Our apartment in Florence has four enormous curtained windows that face south, east, and west. White linen panels with fine needlework cover the single casement panes. They provide privacy from the upstairs and downstairs windows, and even blocks of fine needlework run in parallel vertical lines down each length, perfect rectangles stacked one atop the other. Held in place by tension rods that inevitably pop out if someone (for example, a small child) pulls on them, I removed the panels in the west-facing window because they’d popped out one time too many. I was afraid we would break the rod or tear the starched panels. Francesca is very proud of her palazzo and keeps an eye out for any damage or impending risk to her property. The panels are from another time, when live-in housekeepers in perfectly tied aprons would hand wash and clear-starch the lengths of cloth, drying them in the loggia on the top floors where the even taller windows open to admit abundant sun and light and breeze. Our bare kitchen windows face north, up and toward the monumental windows of the loggia where Claudio keeps his art studio. Large sails of canvas hung on grommets billow on the outside of the windows. I can’t see his art or sculpture from the kitchen, but the leaves of his thriving ficus plants in their window pots flutter in the air on temperate days.
White sheer curtains, five dollars each, purchased from Ikea, hung from an unfinished wooden rod and matching brackets in the front window of the Wallingford house. They snagged and snared and attracted a herd of dust bunnies at their hem, but I loved them so. I left them in the house when I moved to Capitol Hill. They were practically rags by then anyway.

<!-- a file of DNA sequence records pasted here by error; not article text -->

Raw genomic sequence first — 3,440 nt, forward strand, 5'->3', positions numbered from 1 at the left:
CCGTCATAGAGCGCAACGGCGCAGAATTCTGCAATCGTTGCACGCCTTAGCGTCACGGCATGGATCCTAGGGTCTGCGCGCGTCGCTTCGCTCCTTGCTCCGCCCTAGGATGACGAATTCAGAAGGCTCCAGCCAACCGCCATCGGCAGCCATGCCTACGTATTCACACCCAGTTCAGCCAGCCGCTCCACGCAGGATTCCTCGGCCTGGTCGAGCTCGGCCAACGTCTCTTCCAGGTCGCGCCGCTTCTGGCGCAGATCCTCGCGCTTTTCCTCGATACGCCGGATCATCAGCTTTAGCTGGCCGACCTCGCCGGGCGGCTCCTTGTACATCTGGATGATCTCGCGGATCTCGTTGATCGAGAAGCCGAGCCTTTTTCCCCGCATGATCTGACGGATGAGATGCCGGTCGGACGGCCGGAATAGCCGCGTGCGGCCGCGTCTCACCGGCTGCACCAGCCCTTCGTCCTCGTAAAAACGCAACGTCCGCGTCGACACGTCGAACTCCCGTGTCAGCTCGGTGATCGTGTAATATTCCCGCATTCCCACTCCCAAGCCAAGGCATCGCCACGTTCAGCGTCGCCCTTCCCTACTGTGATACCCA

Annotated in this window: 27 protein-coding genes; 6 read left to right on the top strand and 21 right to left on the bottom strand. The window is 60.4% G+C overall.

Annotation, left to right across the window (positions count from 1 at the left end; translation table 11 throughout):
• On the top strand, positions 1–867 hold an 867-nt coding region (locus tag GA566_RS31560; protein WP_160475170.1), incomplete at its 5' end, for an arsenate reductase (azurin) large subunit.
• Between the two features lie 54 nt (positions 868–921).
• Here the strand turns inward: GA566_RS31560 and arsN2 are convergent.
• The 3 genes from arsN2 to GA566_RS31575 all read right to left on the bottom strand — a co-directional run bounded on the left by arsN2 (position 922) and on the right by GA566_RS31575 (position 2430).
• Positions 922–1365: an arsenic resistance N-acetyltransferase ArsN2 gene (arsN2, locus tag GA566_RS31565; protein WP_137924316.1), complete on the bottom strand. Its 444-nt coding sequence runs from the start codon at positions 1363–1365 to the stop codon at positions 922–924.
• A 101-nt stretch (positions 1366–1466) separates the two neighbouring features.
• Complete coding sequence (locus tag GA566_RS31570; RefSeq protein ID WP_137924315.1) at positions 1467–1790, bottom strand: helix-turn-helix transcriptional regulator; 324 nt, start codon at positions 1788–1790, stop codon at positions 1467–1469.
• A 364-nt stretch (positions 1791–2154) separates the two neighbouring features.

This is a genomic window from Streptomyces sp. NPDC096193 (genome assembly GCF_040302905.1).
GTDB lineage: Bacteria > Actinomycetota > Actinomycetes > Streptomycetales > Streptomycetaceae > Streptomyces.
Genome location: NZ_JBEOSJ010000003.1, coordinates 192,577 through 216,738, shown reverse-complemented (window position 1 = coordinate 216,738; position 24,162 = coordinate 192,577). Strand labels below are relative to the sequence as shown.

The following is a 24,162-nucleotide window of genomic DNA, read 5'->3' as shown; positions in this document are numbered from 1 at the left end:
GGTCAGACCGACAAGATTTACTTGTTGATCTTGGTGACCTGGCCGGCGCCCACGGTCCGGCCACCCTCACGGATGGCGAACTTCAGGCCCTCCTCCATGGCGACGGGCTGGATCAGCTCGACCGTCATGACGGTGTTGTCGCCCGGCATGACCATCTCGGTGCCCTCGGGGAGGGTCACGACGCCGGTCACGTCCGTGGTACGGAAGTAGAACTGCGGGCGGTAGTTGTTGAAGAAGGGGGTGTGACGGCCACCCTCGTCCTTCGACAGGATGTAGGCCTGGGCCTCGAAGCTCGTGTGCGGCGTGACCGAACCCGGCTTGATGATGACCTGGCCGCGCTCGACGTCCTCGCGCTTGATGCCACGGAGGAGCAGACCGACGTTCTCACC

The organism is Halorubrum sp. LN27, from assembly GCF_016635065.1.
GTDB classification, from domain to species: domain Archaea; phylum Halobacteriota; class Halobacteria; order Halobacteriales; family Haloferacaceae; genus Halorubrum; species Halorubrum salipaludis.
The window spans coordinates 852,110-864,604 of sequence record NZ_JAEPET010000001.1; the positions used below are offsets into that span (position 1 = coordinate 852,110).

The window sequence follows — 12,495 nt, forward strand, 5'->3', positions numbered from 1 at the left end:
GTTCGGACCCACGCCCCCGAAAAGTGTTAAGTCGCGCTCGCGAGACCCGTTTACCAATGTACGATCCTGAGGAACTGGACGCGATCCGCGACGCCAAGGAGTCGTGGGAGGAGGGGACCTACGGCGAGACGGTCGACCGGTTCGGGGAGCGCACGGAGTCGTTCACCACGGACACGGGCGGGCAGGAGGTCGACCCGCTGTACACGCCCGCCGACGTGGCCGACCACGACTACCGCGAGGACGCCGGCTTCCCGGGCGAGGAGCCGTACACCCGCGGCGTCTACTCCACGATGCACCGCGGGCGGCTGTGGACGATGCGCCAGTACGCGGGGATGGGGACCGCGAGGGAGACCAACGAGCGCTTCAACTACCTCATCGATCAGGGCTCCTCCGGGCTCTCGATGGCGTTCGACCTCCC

The Capitol Hill apartment had five windows that all faced south and west, down to First Hill and over to Queen Anne, hung with expensive custom double-drop cloth louvers that could be adjusted from the top or bottom, depending on the season and low slant of the sun. It is the case that a great quantity of low-slant sun shines in Seattle, and blinds that merely rise from the bottom could never rise to the occasion. The light in that apartment was heavenly, and the forty coats or so of paint on the walls, applied over a hundred years or more, changed from light peach to deep tangerine depending on the subtlety of the sun’s rays. In the bedroom I bought white sheers again, with velvet panels in midnight blue, to block the late afternoon and evening sun that stuffed the room with heat. It was a cruel irony that black mold destroyed all my shoes in the closet one winter. Pick one: damp cave or sweltering heat. The velvet panels made indigo puddles on the natural berber carpet and were effective. The room remained cool as a shoebox in my final summer there.
Vinyl curtains hung from the sole windows in the economy motels that my family stayed in when we made our routine, epic American road trips, stopping in Chattanooga, Savannah, Pensacola, Kansas City, Cheyenne. We only ever took one room. My parents got one bed, my brothers the other, and I slept on the floor, beneath the undulating plastic curtain that smelled of mildew and unsuccessful attempts to disinfect or remove said mildew. The curtains often were stamped with a faux French pattern or chevrons in tones of peach and orange. It’s really their cheap perfume I remember most. I close my eyes and can smell the mildew that grows from years of hanging above an economy air conditioner that rattles and wheezes throughout the night.